- The increased media exposure of Angela Ghiorghiu and Roberto Alagna has
raised the expectations of audiences to a level which becomes more and more
difficult to sustain. The Alagnas descended on Lyons for two performances of
Elisir d'Amore which were televised in HDTV, recorded for
Decca/London (audio and video) and also benefitted the Fenice reconstruction
fund. The last is the sole laudable aspect if what I saw at the first
performance is any indication.
Frank Dunlop's updated production to the 1930s shed little
light on the action, introduced Mrs. Dulcamara as a character, encouraged
Alagna's booby antics which were extremely amusing as his comic talents are not
that often called upon. Aside from Simone Alaimo's quack, there was little vocal
pleasure to be had.
Ghiorghiu's miniscule voice at times verged on the
inaudible, except for her final aria and the occasional blasted high note. Worse
still, Alagna sang the entire performance without a single vocal nuance, and
amusing enough as he was from a visual point of view the steady mezzo forte
rapidly palled.Their recent cancellation of dates in London due to exhaustion
may offer a partial explanation for this minority report.
Roberto Scalitri's Belcore was also amusing to watch, but
his forced singing out of one side of his mouth was unpleasant to watch and not
always easy on the ear. Evelino Pido kept things under control, but his personal
contribution was imperceptible. The audience loved it, reserving a genuine
ovation for the end. Let us hope that the recorded version is not a replica of
what I heard but more musically responsible.
- A trip to Geneva for the seldom-encountered Hamlet
of Ambroise Thomas was well worth the detour. Simon Keenlyside in the title role
displayed excellent French, entered into the skin of his character to the extent
that he once or twice threatened to go off the vocal rails, and is a worthy
competitor to Thomas Hampson's more traditional view of the character (as seen
at Monte Carlo a few years back).
Natalie Dessay's Ophélie cannot be considered a
revelation as her career is one I've followed for several years. Her singing and
acting fuse into a total portrayal, capped by a mad scene which sent chills down
the spine. Her Lucia can't be too far away, but we will have to adjust our ears
to the pre-Sutherland era. Alain Vernhes's Claudius showed once again his
capacities as a singing actor, the words crisply enunciated, the voice a solid
bass-baritone capable of providing the necessary counterweight to the young
lovers. Kathryn Harries, replacing the ailing Martine Dupuy, was certainly in
the same league from a visual point of view, but her singing offered no pleasure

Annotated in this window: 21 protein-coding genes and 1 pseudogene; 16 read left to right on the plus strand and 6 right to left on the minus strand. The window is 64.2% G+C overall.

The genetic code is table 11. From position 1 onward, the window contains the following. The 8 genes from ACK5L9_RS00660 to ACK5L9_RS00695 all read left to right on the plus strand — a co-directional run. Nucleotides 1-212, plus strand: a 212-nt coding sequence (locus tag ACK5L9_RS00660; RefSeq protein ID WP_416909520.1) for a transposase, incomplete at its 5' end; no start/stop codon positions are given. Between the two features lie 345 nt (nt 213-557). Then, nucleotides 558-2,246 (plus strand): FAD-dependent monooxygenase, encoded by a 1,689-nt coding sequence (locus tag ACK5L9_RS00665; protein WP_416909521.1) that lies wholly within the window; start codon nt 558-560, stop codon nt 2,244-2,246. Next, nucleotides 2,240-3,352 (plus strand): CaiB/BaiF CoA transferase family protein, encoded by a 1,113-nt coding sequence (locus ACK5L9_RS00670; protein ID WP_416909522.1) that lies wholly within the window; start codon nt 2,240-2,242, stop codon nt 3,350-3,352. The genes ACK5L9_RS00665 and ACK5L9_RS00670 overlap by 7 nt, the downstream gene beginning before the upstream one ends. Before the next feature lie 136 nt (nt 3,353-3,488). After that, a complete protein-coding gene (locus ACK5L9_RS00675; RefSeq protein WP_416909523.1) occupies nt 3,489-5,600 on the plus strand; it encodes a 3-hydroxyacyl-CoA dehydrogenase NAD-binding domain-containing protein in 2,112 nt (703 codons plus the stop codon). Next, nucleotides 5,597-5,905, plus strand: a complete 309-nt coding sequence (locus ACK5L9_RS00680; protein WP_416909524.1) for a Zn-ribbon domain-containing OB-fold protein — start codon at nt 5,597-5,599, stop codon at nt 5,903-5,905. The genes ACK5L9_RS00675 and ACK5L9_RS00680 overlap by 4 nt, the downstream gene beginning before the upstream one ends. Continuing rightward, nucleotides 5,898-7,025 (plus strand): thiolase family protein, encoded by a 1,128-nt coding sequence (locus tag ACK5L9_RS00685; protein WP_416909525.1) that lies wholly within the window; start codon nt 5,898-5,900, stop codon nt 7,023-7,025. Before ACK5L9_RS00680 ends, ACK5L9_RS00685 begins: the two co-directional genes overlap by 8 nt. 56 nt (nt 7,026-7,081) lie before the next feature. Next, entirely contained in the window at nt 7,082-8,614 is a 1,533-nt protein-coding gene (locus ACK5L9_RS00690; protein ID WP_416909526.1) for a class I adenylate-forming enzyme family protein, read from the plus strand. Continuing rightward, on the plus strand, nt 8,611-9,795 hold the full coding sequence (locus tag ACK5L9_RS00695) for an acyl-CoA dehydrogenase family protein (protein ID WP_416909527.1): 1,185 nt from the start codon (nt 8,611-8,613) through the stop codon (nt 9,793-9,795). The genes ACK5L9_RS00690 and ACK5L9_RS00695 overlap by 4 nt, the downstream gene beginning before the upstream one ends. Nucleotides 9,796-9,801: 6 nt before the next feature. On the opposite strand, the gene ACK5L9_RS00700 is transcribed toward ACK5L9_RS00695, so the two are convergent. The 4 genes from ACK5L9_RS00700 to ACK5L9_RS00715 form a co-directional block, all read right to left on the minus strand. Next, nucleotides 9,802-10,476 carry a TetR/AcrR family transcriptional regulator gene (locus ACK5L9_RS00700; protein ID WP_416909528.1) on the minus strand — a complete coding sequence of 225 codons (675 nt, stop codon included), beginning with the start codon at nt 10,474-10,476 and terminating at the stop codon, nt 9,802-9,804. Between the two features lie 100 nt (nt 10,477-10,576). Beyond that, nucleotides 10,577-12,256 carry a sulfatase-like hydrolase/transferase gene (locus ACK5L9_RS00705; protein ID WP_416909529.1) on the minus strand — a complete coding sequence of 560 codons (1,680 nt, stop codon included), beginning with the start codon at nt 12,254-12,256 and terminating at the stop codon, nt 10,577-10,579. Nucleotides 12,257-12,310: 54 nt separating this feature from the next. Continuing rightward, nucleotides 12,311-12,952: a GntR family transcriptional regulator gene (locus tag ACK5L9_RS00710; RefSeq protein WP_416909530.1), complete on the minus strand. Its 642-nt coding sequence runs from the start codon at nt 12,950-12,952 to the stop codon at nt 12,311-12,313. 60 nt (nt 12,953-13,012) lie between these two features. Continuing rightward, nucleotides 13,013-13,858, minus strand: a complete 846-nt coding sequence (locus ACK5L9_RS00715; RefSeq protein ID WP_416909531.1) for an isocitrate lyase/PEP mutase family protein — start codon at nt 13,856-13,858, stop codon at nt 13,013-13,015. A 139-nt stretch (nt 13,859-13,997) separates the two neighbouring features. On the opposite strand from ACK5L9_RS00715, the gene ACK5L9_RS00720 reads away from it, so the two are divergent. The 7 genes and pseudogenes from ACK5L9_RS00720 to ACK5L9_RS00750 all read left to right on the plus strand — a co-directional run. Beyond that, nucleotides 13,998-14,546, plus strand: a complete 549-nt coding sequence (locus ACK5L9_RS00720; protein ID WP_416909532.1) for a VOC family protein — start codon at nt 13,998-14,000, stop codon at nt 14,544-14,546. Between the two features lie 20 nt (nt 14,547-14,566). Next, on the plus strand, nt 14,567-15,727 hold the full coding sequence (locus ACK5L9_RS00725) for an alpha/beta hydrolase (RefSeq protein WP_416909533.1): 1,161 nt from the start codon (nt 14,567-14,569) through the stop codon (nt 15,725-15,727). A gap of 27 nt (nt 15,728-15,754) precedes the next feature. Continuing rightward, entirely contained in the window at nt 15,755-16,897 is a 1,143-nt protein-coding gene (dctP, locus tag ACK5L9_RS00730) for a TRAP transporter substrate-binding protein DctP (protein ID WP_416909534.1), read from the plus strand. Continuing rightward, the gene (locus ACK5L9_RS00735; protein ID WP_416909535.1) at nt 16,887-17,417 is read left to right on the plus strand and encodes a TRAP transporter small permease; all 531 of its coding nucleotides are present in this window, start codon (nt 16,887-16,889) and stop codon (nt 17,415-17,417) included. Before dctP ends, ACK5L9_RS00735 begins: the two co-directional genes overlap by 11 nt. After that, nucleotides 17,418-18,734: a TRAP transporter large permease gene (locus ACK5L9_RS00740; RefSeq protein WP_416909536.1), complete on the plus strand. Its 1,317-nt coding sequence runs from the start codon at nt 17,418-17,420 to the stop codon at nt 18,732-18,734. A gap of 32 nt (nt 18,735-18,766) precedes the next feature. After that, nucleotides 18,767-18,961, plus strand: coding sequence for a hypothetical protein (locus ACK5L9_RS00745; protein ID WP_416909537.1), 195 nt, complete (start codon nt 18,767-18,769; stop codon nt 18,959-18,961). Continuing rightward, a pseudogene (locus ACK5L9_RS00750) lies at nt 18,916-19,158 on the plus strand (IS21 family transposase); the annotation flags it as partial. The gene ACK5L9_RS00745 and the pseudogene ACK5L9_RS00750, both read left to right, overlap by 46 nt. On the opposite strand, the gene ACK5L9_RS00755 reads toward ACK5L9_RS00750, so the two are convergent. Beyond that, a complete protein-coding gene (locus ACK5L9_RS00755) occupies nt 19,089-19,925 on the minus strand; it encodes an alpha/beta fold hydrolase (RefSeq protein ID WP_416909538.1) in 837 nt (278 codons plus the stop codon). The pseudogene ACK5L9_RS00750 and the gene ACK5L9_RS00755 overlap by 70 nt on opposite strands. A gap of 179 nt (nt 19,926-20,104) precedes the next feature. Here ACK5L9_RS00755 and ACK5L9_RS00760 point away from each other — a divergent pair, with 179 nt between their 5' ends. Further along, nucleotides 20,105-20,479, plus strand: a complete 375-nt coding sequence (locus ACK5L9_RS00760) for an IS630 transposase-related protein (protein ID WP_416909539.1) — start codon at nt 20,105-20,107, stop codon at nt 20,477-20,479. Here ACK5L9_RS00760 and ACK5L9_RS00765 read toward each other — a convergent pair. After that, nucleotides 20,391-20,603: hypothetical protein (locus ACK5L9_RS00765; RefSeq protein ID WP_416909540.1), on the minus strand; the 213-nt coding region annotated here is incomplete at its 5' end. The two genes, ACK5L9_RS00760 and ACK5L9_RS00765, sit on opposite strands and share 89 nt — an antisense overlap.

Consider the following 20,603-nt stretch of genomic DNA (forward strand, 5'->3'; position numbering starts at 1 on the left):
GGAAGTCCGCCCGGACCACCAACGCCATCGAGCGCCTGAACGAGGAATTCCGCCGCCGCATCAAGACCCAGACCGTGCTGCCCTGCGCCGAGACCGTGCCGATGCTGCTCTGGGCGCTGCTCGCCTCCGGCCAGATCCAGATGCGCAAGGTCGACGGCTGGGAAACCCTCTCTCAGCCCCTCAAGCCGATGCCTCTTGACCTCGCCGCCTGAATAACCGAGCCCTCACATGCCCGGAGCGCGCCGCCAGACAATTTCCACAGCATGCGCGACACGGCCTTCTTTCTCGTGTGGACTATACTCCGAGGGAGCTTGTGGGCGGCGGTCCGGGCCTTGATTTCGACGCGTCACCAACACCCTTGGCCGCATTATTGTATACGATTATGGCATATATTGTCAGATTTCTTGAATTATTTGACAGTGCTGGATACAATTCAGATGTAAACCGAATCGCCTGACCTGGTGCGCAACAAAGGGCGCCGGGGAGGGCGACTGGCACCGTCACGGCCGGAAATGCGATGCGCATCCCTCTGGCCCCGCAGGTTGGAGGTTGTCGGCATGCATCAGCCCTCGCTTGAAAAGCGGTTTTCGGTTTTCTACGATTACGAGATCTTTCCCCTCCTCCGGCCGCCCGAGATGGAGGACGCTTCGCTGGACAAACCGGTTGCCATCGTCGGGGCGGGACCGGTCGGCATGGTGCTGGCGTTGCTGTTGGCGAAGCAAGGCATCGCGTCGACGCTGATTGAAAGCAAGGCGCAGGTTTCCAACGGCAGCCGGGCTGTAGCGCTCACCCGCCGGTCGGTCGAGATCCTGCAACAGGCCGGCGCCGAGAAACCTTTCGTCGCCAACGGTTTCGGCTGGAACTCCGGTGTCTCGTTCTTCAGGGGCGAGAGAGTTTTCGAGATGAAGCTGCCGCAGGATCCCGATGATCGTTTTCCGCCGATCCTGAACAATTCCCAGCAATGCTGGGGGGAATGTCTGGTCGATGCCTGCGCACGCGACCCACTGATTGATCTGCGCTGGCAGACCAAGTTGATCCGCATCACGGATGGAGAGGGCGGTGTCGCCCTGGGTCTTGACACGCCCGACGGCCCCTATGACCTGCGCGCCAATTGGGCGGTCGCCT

with its squally high notes and wide, uncontrolled vibrato.
Louis Langrée's conducting was the best I've heard
from him to date, the direction of Patrice Caurier and Moshe Leiser was up to
their usual standard but aren't they getting as tired as audiences of the
contrast of elegant female costumes and army surplus for the men? Nonetheless,
thanks to three artists who believe, Hamlet came to life and
showed that Thomas was capable of writing good music alongside the 19th century
trivialities usually attributed to him.
- A new production of Rameau's Hippolyte et Aricie
at the Paris Opera (Palais Garnier) was entrusted to the hitherto winning team
of William Christie, Les Arts Florissants and Jean-Marie Villégier. A
program note by Villégier unfortunately makes it clear that this time he
was unable to find the key which would have unlocked the piece, so that he
slavishly follows one of the least distinguished libretti set by Rameau,
forgetting the drama when the divertissements occupy center stage and creating
characters for the singers in the divertissements. Worse still is the treatment
of Diana as a middle-aged, gossipy school-mistress, Eirian James winking at the
audience almost as much as Felicity Lott's Marschallin.
Fortunately, Christie surmounted the obstacles
singlehandedly, the soloists needing a few more performances to get into their
roles. Only Laurent Naouri as the first-cast Thesée seemed to have
understood what was needed, his wide-ranging bass-baritone allied to a
formidable scenic presence standing well above the others.
Thierry Félix in the other cast has neither the low
notes nor the ability to throw himself into a role which are among Naouri's
major attributes. Let us hope that when he and Dessay perform together that the
temperature will rise to explosive heights, unlike the Lyons non-event.
Phédre was entrusted to Lorraine
Hunt and Isabelle Vernet and one kept wishing for a fusion of the technique of
one and the voice of the other which would have resulted in something
unforgettable. The title roles were evenly cast, both pairs of lovers somewhat
lacking in personality, with the English tenors (Mark Padmore and Paul Agnew)
particularly wan vocally. Anna-Maria Panzarella and Annick Massis should settle
nicely into their role of Aricie. The most questionable aspect remains the
choice of venue, the Opéra-Comique remaining far better suited to this
type of venture.
Erato is scheduled to take the work into the studio with
the first cast and performances will follow in the new year at Nice,
Montpellier, Caen and the Brooklyn Academy of Music.